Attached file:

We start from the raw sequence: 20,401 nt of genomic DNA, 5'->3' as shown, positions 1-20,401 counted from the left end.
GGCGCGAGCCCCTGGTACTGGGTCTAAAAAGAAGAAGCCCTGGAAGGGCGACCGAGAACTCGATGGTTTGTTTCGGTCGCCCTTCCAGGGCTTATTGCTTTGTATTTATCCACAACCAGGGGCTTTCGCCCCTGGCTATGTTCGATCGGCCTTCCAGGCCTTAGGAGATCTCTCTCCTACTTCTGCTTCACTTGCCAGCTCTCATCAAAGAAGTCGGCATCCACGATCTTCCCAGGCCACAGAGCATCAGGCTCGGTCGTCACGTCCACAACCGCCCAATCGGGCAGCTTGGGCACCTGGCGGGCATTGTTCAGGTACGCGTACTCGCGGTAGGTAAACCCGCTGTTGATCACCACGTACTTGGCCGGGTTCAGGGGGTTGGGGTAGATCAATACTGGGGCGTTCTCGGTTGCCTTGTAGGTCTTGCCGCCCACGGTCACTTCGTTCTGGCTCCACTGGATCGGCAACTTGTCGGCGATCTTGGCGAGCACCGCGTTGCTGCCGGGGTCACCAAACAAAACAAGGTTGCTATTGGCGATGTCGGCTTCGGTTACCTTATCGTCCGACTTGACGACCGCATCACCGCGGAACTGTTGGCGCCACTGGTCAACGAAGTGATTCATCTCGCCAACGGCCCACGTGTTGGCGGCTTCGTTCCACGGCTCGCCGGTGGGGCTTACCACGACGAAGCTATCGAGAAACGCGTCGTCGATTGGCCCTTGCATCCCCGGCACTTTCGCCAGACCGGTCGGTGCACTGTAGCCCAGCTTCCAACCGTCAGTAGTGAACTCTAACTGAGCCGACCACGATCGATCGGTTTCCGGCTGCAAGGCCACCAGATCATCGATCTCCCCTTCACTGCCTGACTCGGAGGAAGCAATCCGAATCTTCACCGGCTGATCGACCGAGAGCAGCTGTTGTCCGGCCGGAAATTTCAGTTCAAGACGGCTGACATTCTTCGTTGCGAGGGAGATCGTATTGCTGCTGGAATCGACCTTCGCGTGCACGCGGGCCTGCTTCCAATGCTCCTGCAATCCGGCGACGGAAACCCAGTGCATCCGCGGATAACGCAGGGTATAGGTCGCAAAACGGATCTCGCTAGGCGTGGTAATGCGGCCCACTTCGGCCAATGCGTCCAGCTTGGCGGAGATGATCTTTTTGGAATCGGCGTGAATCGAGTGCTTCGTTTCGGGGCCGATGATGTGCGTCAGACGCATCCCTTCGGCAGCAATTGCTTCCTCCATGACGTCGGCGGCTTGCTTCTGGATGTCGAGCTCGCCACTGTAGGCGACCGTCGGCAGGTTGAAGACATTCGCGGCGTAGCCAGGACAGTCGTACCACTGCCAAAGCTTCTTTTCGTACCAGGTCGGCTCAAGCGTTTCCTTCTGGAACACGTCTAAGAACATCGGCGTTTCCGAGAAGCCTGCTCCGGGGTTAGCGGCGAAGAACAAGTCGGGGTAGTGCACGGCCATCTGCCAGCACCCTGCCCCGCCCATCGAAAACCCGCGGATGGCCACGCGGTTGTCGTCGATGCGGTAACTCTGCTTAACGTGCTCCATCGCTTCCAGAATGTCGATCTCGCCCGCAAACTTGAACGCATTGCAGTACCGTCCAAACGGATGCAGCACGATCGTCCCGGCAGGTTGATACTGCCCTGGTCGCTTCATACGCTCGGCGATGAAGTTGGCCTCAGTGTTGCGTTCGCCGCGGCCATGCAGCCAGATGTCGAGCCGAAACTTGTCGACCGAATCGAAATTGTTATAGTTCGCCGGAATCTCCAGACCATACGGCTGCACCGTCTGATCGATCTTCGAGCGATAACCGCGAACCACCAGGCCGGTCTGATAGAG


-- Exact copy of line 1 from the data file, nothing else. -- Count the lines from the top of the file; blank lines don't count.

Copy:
We start from the raw sequence: 20,401 nt of genomic DNA, 5'->3' as shown, positions 1-20,401 counted from the left end.